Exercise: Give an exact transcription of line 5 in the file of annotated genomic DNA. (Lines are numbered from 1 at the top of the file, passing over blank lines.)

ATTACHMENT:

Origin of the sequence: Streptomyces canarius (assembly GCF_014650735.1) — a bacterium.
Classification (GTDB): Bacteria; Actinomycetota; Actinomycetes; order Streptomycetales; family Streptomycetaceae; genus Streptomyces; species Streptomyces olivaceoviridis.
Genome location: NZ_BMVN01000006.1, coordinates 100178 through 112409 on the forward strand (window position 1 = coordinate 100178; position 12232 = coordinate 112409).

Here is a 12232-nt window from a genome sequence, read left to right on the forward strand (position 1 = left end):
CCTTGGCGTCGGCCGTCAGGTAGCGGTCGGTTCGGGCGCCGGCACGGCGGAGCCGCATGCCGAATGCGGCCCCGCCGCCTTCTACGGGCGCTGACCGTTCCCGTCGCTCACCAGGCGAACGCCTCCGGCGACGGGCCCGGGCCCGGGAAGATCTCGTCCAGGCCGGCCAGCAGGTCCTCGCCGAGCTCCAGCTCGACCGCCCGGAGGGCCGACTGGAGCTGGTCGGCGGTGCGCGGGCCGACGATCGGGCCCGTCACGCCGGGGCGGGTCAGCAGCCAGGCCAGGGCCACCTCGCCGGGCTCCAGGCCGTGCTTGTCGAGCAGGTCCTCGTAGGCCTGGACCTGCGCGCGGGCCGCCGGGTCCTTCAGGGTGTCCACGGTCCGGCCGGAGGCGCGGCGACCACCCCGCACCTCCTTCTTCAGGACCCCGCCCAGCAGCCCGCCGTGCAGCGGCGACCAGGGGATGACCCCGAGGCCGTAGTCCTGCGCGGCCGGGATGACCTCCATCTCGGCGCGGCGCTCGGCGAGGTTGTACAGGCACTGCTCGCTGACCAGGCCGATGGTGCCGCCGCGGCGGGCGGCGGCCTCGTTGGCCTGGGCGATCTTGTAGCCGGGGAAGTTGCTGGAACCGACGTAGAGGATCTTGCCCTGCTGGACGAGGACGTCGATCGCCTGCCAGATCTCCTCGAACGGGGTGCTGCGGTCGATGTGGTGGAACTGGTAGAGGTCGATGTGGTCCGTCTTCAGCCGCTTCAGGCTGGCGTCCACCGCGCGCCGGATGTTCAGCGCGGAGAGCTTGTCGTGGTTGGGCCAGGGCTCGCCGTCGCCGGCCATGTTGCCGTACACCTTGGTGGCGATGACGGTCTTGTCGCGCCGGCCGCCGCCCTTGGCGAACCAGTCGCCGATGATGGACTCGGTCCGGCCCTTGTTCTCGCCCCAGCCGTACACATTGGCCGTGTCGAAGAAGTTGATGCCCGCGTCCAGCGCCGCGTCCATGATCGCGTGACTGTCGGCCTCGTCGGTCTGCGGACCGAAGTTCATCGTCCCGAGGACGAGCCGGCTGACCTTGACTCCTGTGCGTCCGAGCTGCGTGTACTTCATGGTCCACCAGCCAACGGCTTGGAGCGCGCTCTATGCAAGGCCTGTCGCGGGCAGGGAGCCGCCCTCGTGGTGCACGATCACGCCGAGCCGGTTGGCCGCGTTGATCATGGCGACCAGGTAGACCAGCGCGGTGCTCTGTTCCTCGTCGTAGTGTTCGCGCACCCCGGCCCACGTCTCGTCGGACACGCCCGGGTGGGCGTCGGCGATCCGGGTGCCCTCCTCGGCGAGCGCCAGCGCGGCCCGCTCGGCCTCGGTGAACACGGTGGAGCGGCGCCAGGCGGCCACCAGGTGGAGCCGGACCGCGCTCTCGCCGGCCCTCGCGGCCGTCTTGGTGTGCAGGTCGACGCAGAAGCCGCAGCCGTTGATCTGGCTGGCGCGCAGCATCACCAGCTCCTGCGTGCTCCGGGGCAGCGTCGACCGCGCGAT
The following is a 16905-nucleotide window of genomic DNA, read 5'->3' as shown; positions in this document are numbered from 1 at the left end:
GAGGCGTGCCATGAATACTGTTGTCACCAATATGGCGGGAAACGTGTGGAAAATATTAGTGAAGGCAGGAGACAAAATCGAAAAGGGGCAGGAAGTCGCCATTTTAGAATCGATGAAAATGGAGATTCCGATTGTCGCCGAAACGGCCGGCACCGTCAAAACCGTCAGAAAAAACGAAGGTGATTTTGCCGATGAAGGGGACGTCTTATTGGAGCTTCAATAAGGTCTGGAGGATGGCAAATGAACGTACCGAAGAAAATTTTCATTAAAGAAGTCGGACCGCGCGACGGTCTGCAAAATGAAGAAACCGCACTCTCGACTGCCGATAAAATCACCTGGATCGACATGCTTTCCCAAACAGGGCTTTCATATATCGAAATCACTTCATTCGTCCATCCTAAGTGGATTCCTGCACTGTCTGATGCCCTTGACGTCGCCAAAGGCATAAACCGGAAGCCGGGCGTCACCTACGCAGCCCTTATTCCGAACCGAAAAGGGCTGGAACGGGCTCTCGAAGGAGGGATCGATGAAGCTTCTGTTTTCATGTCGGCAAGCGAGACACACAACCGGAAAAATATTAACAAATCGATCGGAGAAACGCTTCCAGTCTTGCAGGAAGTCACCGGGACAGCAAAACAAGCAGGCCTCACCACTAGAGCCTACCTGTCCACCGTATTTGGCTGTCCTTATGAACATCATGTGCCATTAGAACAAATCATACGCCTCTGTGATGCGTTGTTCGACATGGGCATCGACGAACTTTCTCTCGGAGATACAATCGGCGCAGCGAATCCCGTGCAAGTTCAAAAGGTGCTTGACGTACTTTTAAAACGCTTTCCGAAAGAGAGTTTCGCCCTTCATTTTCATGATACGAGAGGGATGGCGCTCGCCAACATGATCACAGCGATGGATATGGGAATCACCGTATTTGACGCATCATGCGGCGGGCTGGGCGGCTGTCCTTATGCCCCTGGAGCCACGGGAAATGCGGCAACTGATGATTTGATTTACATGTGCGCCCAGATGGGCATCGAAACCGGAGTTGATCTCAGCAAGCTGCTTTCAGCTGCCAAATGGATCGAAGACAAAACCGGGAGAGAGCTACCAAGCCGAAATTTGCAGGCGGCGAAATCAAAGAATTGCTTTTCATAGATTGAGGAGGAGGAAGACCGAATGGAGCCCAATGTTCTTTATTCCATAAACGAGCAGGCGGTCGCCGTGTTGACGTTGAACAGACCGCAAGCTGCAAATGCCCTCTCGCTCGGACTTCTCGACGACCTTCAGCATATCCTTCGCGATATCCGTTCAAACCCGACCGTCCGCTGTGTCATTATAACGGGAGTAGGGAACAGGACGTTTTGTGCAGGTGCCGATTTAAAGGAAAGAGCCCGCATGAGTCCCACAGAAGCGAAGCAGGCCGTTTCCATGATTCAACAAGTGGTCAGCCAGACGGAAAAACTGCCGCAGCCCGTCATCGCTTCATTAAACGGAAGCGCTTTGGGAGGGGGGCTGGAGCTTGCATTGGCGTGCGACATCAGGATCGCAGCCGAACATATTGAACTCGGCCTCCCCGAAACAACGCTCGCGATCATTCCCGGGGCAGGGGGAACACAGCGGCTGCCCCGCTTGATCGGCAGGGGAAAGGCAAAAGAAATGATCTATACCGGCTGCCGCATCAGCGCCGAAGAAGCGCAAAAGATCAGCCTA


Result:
CCTTGGCGTCGGCCGTCAGGTAGCGGTCGGTTCGGGCGCCGGCACGGCGGAGCCGCATGCCGAATGCGGCCCCGCCGCCTTCTACGGGCGCTGACCGTTCCCGTCGCTCACCAGGCGAACGCCTCCGGCGACGGGCCCGGGCCCGGGAAGATCTCGTCCAGGCCGGCCAGCAGGTCCTCGCCGAGCTCCAGCTCGACCGCCCGGAGGGCCGACTGGAGCTGGTCGGCGGTGCGCGGGCCGACGATCGGGCCCGTCACGCCGGGGCGGGTCAGCAGCCAGGCCAGGGCCACCTCGCCGGGCTCCAGGCCGTGCTTGTCGAGCAGGTCCTCGTAGGCCTGGACCTGCGCGCGGGCCGCCGGGTCCTTCAGGGTGTCCACGGTCCGGCCGGAGGCGCGGCGACCACCCCGCACCTCCTTCTTCAGGACCCCGCCCAGCAGCCCGCCGTGCAGCGGCGACCAGGGGATGACCCCGAGGCCGTAGTCCTGCGCGGCCGGGATGACCTCCATCTCGGCGCGGCGCTCGGCGAGGTTGTACAGGCACTGCTCGCTGACCAGGCCGATGGTGCCGCCGCGGCGGGCGGCGGCCTCGTTGGCCTGGGCGATCTTGTAGCCGGGGAAGTTGCTGGAACCGACGTAGAGGATCTTGCCCTGCTGGACGAGGACGTCGATCGCCTGCCAGATCTCCTCGAACGGGGTGCTGCGGTCGATGTGGTGGAACTGGTAGAGGTCGATGTGGTCCGTCTTCAGCCGCTTCAGGCTGGCGTCCACCGCGCGCCGGATGTTCAGCGCGGAGAGCTTGTCGTGGTTGGGCCAGGGCTCGCCGTCGCCGGCCATGTTGCCGTACACCTTGGTGGCGATGACGGTCTTGTCGCGCCGGCCGCCGCCCTTGGCGAACCAGTCGCCGATGATGGACTCGGTCCGGCCCTTGTTCTCGCCCCAGCCGTACACATTGGCCGTGTCGAAGAAGTTGATGCCCGCGTCCAGCGCCGCGTCCATGATCGCGTGACTGTCGGCCTCGTCGGTCTGCGGACCGAAGTTCATCGTCCCGAGGACGAGCCGGCTGACCTTGACTCCTGTGCGTCCGAGCTGCGTGTACTTCATGGTCCACCAGCCAACGGCTTGGAGCGCGCTCTATGCAAGGCCTGTCGCGGGCAGGGAGCCGCCCTCGTGGTGCACGATCACGCCGAGCCGGTTGGCCGCGTTGATCATGGCGACCAGGTAGACCAGCGCGGTGCTCTGTTCCTCGTCGTAGTGTTCGCGCACCCCGGCCCACGTCTCGTCGGACACGCCCGGGTGGGCGTCGGCGATCCGGGTGCCCTCCTCGGCGAGCGCCAGCGCGGCCCGCTCGGCCTCGGTGAACACGGTGGAGCGGCGCCAGGCGGCCACCAGGTGGAGCCGGACCGCGCTCTCGCCGGCCCTCGCGGCCGTCTTGGTGTGCAGGTCGACGCAGAAGCCGCAGCCGTTGATCTGGCTGGCGCGCAGCATCACCAGCTCCTGCGTGCTCCGGGGCAGCGTCGACCGCGCGAT